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Hoffmann, R. A wiki for the life sciences where authorship matters. Nature Genetics (2008)

Highly specific antibody to Rous sarcoma virus src gene product recognizes a novel population of pp60v-src and pp60c-src molecules.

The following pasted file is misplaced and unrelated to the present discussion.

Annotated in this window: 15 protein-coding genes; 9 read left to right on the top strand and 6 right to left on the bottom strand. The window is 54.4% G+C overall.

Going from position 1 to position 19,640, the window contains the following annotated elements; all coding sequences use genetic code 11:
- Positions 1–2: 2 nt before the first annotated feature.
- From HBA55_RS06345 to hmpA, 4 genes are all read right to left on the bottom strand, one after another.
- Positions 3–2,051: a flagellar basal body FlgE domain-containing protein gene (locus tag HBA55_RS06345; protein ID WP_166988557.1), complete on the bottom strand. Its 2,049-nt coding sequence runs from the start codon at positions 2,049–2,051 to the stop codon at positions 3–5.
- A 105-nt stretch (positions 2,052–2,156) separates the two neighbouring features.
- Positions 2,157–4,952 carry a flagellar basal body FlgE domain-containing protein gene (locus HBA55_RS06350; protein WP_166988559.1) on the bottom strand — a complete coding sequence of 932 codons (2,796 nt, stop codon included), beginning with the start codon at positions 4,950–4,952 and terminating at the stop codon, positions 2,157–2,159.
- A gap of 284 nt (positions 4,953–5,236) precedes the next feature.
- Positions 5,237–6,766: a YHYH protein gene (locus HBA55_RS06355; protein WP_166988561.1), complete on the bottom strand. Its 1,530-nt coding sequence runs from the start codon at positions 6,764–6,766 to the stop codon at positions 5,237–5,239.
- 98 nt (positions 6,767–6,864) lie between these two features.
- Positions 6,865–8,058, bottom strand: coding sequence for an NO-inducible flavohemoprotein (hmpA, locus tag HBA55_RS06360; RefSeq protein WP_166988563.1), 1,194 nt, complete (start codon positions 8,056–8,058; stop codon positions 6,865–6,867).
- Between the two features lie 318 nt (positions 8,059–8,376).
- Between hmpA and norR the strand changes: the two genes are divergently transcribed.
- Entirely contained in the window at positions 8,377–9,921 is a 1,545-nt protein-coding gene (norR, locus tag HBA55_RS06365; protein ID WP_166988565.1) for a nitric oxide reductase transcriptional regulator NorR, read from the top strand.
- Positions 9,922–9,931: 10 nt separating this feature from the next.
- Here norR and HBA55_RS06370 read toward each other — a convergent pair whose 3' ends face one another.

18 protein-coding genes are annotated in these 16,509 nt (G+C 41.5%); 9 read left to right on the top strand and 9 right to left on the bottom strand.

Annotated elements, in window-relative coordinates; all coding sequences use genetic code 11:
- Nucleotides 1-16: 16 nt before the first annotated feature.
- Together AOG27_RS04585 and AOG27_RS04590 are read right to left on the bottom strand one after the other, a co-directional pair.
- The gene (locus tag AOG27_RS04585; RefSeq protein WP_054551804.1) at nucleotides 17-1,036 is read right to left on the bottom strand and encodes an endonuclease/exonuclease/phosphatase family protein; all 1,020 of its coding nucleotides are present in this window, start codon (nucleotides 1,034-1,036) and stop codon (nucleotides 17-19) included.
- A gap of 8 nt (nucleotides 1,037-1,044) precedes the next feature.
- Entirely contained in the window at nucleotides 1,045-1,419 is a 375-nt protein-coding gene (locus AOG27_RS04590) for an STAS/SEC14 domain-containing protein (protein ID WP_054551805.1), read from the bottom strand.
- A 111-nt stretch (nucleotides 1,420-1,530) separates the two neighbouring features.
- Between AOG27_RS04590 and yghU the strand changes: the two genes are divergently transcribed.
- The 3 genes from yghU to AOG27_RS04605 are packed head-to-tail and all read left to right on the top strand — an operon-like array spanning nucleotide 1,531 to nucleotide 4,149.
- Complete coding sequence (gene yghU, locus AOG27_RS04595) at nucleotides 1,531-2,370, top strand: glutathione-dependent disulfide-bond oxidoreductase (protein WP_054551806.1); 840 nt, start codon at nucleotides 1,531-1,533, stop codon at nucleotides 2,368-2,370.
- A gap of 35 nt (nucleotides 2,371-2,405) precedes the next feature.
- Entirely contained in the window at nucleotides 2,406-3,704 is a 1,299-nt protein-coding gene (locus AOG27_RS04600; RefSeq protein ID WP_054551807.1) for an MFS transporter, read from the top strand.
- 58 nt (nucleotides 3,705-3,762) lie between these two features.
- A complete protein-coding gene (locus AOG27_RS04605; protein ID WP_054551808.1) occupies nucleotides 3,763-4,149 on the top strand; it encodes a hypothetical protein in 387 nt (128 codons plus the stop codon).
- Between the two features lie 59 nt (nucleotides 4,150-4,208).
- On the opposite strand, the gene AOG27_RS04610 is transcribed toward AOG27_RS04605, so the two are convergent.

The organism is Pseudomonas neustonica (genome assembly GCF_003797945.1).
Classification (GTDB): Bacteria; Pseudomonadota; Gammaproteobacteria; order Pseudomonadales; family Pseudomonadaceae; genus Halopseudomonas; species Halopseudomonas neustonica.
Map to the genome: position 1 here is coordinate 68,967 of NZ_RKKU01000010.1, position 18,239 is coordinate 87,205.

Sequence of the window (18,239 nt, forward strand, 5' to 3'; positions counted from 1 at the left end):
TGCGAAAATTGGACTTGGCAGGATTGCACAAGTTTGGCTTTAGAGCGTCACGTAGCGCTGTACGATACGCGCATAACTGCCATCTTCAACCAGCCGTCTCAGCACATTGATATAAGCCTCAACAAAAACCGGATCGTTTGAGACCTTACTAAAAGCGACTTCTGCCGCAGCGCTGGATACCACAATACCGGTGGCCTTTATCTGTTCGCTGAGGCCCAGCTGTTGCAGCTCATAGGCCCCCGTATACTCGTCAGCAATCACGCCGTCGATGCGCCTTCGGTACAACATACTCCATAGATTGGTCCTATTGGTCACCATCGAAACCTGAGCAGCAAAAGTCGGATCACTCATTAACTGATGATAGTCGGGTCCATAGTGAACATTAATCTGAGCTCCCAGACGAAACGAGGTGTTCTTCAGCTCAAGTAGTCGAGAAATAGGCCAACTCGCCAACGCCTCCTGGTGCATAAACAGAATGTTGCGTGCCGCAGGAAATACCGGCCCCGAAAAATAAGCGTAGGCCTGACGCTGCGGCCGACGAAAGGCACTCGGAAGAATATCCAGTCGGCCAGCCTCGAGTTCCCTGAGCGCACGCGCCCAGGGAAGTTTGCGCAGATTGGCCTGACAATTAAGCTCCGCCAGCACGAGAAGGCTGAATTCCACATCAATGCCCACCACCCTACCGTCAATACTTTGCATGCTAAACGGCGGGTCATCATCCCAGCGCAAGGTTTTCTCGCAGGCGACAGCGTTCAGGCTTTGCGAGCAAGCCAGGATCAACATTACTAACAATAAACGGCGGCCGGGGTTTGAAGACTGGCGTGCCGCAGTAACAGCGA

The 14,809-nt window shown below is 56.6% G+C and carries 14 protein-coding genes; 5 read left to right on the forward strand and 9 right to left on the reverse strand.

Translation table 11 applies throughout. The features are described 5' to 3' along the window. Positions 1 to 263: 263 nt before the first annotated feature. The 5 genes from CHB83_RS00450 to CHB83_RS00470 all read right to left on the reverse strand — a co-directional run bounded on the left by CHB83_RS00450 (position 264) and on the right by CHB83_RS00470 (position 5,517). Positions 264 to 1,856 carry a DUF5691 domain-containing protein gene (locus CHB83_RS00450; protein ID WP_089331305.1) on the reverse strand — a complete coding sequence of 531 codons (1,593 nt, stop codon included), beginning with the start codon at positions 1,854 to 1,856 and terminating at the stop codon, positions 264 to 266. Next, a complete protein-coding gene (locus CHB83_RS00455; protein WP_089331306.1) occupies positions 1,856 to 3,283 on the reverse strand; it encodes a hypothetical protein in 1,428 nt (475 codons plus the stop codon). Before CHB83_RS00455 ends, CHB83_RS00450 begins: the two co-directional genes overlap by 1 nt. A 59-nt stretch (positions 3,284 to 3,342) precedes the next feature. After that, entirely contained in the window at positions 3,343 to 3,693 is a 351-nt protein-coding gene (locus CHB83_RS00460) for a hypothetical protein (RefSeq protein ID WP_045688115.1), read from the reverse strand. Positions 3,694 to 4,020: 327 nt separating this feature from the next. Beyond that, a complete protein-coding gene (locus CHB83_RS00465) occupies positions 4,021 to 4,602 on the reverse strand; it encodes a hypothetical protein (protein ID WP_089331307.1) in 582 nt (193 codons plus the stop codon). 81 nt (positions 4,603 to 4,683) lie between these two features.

Antiserum to the Rous sarcoma virus (RSV)-transforming protein, pp60v-src, was produced in rabbits immunized with p60 expressed in Escherichia coli. alpha p60 serum immunoprecipitated quantitatively more pp60v-src than did tumor-bearing rabbit (TBR) sera. When RSV-transformed cell lysates were preadsorbed with TBR serum, the remaining lysate contained additional pp60v-src, which was recognized only by reimmunoprecipitation with alpha p60 serum and not by TBR serum. In subcellular fractions of RSV-infected chicken embryo fibroblasts (RSV-CEFs) and field vole cells probed with TBR serum, the majority of the pp60v-src was associated with the plasma membrane-enriched P100 fraction. However, alpha p60 serum revealed equal distribution of pp60v-src and its kinase activity between the P1 (nuclear) and P100 fractions. The same results were obtained for pp60c-src in uninfected CEFs. On discontinuous sucrose gradients nearly 50% of the P1-pp60v-src sedimented with nuclei, in fractions where no plasma membrane was detected. Indirect immunofluorescence microscopy of RSV-CEFs with alpha p60 serum revealed a distinct pattern of perinuclear fluorescence, in addition to staining at the cell periphery. Thus the use of a highly specific antibody reveals that enzymatically active pp60v-src and pp60c-src molecules are present in other intracellular structures, probably juxtareticular nuclear membranes, in addition to the plasma membrane in normal, uninfected, and wild-type RSV-infected cells.[1]


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